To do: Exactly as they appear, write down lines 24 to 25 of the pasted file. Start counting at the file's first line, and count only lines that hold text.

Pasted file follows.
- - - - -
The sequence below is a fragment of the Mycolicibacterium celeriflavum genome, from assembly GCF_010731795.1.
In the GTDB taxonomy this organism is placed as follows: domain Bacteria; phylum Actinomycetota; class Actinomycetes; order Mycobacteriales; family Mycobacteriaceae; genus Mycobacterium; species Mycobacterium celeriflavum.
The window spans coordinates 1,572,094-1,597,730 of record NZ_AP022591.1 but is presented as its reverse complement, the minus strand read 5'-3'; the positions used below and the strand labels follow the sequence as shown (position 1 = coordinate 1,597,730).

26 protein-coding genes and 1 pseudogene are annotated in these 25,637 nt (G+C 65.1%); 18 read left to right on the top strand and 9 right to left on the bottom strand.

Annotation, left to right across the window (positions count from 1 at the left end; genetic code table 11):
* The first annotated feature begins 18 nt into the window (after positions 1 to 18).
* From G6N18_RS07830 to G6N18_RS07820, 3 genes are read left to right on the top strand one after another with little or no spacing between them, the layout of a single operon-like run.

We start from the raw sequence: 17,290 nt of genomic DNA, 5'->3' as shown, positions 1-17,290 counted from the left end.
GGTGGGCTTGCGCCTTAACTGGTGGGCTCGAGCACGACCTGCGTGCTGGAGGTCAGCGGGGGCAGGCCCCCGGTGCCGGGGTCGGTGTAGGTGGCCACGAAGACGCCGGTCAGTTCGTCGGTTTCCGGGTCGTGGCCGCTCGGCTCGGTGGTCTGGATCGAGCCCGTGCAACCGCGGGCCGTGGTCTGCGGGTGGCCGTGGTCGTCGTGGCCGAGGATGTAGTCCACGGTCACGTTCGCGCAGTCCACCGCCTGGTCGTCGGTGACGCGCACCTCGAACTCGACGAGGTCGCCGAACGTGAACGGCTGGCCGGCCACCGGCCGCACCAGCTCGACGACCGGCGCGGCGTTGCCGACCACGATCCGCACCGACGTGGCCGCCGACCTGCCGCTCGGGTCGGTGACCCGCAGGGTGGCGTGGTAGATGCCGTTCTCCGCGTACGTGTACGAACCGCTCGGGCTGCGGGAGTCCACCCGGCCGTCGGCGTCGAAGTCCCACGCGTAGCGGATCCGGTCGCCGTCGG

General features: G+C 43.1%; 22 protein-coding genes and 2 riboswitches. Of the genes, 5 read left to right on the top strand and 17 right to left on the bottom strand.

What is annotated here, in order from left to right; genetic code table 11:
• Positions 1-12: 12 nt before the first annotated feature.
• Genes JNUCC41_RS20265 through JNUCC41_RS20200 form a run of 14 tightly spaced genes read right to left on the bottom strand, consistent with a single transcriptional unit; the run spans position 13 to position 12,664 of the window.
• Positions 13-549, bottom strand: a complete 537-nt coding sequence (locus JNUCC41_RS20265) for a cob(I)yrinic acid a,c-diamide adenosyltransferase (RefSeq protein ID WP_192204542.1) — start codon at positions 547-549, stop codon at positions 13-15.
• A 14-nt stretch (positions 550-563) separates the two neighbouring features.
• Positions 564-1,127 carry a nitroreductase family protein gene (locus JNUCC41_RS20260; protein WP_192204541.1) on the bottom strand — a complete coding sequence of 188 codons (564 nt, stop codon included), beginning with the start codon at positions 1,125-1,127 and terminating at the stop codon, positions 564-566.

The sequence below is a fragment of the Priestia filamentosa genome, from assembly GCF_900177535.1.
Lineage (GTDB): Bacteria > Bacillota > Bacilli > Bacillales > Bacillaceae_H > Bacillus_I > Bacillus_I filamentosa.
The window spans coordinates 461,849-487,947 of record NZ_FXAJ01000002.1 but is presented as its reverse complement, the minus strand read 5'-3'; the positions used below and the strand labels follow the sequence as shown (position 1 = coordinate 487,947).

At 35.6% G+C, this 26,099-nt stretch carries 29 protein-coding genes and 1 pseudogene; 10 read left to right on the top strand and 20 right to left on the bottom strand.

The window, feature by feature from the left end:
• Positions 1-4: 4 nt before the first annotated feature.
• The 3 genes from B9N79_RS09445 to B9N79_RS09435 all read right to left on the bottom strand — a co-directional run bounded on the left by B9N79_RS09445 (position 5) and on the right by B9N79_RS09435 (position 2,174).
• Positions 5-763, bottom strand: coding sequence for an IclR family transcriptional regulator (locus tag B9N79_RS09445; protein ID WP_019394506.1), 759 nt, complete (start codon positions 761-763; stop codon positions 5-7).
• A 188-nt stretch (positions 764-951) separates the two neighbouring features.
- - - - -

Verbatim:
• Positions 5-763, bottom strand: coding sequence for an IclR family transcriptional regulator (locus tag B9N79_RS09445; protein ID WP_019394506.1), 759 nt, complete (start codon positions 761-763; stop codon positions 5-7).
• A 188-nt stretch (positions 764-951) separates the two neighbouring features.